Pakistani Forces Helped Taliban In 2007: U.S. Lt. Col.

Pakistani Forces Helped Taliban In 2007: U.S. Lt. Col.
September 22nd, 2008  
Team Infidel

Topic: Pakistani Forces Helped Taliban In 2007: U.S. Lt. Col.

Pakistani Forces Helped Taliban In 2007: U.S. Lt. Col.
Defense News
September 22, 2008
Pg. 1

By Sean D. Naylor
Pakistani military forces flew repeated helicopter missions into Afghanistan to resupply the Taliban during a fierce battle in June 2007, according to a Marine Corps officer, who says his information is based on multiple U.S. and Afghan intelligence reports.
The revelation by Lt. Col. Chris Nash, who commanded an embedded training team (ETT) in eastern Afghanistan from June 2007 to last March, adds a new twist to the controversy over a U.S. special operations raid into Pakistan. The Sept. 3 raid drew a protest from Pakistani officials.
But fewer than 15 months previously, Pakistani forces were flying cross-border missions in the other direction to resupply a “base camp” in Nangarhar Province occupied by fighters from the Taliban, al-Qaida and the Hezb-i-Islami faction led by Afghan warlord Gulbuddin Hekmatyar, Nash said in a Sept. 17 telephone interview.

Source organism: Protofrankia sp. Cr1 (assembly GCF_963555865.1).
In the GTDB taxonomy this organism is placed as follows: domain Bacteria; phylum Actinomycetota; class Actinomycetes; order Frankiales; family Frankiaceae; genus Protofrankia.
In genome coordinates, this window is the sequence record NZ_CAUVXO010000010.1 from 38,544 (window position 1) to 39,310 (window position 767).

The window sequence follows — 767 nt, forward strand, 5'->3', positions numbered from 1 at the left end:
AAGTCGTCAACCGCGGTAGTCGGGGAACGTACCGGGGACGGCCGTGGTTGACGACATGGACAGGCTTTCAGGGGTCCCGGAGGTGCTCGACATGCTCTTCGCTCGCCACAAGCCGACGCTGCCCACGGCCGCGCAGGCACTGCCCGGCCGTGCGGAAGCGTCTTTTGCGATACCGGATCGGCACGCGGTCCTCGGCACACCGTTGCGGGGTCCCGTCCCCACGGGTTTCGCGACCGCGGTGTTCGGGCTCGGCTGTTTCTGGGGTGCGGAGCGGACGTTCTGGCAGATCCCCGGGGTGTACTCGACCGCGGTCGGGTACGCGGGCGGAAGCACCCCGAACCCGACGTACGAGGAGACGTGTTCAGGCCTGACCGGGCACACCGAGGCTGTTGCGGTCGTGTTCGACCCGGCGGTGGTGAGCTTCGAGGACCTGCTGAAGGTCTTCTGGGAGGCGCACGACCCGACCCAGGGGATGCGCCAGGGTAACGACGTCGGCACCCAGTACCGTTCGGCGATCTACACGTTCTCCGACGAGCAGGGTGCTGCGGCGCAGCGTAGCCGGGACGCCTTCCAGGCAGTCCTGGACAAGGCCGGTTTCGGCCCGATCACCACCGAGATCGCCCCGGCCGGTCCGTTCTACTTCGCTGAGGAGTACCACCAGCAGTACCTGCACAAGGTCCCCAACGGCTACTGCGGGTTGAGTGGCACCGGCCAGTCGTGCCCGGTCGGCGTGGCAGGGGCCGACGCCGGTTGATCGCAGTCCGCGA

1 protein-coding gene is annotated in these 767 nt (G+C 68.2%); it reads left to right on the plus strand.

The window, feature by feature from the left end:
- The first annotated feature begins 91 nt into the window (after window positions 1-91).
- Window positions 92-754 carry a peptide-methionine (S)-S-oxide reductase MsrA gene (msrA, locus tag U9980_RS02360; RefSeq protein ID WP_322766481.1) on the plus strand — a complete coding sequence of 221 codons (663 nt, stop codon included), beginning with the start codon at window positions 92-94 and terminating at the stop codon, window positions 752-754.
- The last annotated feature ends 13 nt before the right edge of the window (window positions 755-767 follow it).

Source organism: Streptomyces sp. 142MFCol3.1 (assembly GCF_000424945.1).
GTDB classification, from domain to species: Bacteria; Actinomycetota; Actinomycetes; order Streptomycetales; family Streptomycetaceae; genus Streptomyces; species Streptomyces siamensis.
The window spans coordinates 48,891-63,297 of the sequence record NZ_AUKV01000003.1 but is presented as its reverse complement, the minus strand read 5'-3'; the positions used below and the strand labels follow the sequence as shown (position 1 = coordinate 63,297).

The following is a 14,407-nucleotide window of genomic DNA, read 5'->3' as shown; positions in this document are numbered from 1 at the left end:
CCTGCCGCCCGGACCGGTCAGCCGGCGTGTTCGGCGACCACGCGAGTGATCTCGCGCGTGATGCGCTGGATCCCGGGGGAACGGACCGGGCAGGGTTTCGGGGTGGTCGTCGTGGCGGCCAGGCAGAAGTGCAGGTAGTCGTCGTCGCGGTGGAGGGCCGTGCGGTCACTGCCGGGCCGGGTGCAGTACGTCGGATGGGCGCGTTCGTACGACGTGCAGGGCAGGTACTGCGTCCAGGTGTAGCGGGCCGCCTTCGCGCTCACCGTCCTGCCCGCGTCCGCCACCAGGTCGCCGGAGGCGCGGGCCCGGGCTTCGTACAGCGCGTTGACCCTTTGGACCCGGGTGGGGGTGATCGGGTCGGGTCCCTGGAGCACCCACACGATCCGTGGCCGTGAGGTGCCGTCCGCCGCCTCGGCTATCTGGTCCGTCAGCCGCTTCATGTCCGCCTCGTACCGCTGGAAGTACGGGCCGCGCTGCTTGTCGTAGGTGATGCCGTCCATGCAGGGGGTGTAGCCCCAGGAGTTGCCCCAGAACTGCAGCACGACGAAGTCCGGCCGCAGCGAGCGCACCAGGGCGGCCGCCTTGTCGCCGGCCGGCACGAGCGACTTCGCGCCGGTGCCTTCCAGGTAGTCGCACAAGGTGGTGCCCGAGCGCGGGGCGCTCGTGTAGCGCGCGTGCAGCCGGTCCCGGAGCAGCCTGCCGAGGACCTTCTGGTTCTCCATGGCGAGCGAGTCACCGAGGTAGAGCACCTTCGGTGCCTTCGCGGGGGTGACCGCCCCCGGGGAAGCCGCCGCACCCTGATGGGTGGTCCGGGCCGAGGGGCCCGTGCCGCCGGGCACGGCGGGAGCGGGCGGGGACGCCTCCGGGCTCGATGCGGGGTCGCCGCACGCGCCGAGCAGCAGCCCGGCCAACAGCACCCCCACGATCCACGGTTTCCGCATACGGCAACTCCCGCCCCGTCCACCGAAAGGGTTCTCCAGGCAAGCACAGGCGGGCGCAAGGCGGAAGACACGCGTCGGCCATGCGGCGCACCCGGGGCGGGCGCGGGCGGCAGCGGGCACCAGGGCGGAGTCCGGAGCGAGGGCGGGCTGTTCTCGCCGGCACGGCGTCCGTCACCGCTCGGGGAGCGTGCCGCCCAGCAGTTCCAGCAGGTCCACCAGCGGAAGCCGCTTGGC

He had previously alluded to the episode in a PowerPoint briefing he had prepared to help coalition forces headed to Afghanistan. The briefing, titled “Observations and Opinions IRT Operations in Afghanistan by a Former ETT OIC,” and dated August 2008, has circulated widely in military circles. A copy was obtained by Army Times, a sister publication of Defense News.
Nash said his embedded training team, ETT 2-5, and their allies from the Afghan Border Police’s 1st Brigade fought “a significant fight” in late June 2007 in the Agam Tengay and Wazir Tengay valleys in the Tora Bora mountains of southern Nangarhar — the same region in which al-Qaida forces fought a retreat into Pakistan from prepared defenses in the winter of 2001-02.